well, you probably knew that I’d chime in… 😀

I agree with you that these are tools for different purposes. When we are looking for a thing that serves a human need, such as in industrial design, then empathy is the way to begin. For industrial designers the designers must have a clear understanding of their client and must empathize with the problem presented so that they can have the information (or gather the information) that they need to accommodate that or find a solution to that problem.

For example- my kid watches her iPad on her lap all the time we need a case that is sturdy, can you help us? In order to solve that problem, they have to watch the kid with the iPad, she where she goes what she does and EMPATHIZe with the kid to get at what SHE wants rather than what the designer might have in mind or think she wants. We have to empathize to get to new solutions that we might not have come to on our own, in our studio thinking about the problem. And then this is created as a result of that exact Industrial design process. http://www.speckproducts.com/apple/ipad-cases/ipad-mini-3-cases/iguy-ipad-mini-3-cases/IPM-IG.html

Thing is, the client COMES to the industrial designer WITH a problem or a question and that they are looking for solutions. The industrial designer doesn’t always have to come up with the problem. Their job is to solve the problem, typically.

The Industrial Design process works when you are looking to change something to make the human experience better, and more aesthetically pleasing. I can see that sometimes, in school we might be looking to do that work, especially connected to science & math inquiry.

I suppose this can happen organically for a designer as they think about something and tinker and examine something to make the human experience better, as well. In which case, making fits in really well with this too. But my greater interest as you can imagine is how this connect with GID! 😀

The other tool you mentioned is our Guided Inquiry Design. Thanks for seeing it as a major tool in your shed. GID is a process used to support academic inquiry, research and responding. You’re right, it’s is all about having students ask an interesting question about the content of the curriculum. And then digging in deeper to an area of interest in a way to get deeper into the content. This you already know. So , these are two separate processes, for very different things.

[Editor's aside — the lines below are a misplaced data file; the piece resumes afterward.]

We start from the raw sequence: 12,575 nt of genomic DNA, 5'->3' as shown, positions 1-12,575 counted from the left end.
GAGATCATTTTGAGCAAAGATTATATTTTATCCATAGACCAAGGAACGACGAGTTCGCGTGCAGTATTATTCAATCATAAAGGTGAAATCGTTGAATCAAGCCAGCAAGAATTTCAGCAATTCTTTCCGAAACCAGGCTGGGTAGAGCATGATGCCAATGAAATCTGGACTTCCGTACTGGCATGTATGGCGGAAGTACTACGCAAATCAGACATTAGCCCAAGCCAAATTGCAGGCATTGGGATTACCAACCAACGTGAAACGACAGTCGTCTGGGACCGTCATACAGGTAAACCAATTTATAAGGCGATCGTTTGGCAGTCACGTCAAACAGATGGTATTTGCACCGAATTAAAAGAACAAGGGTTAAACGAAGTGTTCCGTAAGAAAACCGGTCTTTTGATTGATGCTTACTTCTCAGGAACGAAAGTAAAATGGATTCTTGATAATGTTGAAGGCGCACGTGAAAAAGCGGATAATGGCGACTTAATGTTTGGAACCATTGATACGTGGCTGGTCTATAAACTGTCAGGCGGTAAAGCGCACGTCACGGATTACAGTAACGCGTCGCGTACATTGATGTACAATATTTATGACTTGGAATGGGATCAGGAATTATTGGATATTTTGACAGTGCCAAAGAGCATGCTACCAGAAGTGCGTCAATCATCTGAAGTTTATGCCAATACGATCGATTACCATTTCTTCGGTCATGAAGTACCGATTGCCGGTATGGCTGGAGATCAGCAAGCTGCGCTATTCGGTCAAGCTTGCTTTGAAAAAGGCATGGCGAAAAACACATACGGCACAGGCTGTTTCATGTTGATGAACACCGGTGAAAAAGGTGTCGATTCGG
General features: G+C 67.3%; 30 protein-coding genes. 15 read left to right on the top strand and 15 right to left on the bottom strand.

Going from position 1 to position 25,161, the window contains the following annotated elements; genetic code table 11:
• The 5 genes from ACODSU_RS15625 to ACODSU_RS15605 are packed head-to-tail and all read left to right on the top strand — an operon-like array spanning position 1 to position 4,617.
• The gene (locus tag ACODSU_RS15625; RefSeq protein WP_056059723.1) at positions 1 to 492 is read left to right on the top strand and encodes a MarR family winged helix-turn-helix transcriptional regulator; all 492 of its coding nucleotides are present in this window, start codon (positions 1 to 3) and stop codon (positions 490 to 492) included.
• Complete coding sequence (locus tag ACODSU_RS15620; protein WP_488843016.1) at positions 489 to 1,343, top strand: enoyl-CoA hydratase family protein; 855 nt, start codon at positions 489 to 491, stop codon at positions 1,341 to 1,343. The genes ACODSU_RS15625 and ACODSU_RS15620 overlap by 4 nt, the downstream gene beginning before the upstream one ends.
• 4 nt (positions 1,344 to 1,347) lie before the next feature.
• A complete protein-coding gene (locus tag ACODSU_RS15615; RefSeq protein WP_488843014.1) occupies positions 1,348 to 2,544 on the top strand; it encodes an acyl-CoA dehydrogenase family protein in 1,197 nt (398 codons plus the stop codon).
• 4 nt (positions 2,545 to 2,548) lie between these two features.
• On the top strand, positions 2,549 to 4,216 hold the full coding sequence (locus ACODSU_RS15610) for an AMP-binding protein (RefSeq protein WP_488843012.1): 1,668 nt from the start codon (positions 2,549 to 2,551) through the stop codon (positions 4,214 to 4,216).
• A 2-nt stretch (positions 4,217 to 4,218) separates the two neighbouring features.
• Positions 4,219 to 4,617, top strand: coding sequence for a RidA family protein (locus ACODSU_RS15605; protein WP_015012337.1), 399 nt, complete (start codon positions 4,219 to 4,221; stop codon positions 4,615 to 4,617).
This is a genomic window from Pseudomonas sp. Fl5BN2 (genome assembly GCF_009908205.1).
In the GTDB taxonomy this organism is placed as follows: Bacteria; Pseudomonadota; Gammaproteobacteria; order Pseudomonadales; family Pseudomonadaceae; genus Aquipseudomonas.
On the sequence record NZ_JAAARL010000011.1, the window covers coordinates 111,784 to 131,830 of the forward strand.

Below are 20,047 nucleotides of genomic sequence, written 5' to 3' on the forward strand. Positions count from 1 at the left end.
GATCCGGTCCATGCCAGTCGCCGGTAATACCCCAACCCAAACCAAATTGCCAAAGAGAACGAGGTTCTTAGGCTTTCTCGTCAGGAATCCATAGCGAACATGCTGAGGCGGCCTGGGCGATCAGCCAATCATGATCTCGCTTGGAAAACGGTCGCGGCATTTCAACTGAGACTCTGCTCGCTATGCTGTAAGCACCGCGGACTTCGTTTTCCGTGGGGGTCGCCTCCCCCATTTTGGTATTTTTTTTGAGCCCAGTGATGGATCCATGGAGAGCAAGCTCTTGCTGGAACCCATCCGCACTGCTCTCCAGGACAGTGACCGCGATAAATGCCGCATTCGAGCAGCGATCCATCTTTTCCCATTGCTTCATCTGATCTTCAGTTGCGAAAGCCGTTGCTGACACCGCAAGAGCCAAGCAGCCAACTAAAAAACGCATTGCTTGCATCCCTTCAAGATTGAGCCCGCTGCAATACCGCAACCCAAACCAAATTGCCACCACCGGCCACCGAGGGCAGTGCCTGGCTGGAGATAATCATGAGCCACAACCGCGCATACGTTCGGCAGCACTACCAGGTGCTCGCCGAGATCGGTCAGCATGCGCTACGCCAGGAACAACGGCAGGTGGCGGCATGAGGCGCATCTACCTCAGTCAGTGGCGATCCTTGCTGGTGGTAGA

Could they interweave? Yes, I think so.

The Wonder Expo is a great example of a time when these could weave together in ways that kids could benefit from both processes. So we begin with an Open that gets skids thinking about how science can help humans (7th Neighbourhood theme on next year’s wonder expo) Then they Immerse in the possibilities of that idea. They Explore to expand their understanding and think about what might be realistic in the time that they have. Next students Identify an area of interest, a question or hypothesis.

Moving into GATHER is where these processes merge and support two things, academic deeper knowledge of a content area as well as creation of a new thing that solves a specific problem. SO students Gather information from human resources as well as written material. In Gather students are moving into the first phase of the Industrial Design process of Empathy where they gather information from people about the problem, current use of something or existing state from a human’s perspective- but they are also gathering information from books, website and other resources to understand a variety of perspectives about the problem. Technicalities, scientific fact about the way things work, mathematical connections… and so on.

Through Empathy, they define the problems and begin to understand some possible solutions to it. Create is where they IDEATE and generate ideas and solutions, using scenarios and their information from Gather. They begin to create something new. Then they have to see if it would work- so prototype and test. All come in GID Create phase. Once they have the eureka moment, they are ready to share, and evaluate. Though those phases could come in to support the revision process of the Create.

It’s fun to think about how these processes work together on their own and with other “tools in your shed” Thanks for letting me think along. Now, I’m wondering what the meld of problem based learning would fit into this scenario!

Also on one more side note, GID was created through research that started with empathy for the users of information in school- trying to find a better way to interact with students when they came to the library to do research… how cool is that??? so GID was created using a form of research aligned to industrial design that DEFINITELY had to do with empathy and bettering the human experience of research.

Don’t cha just love me… haha!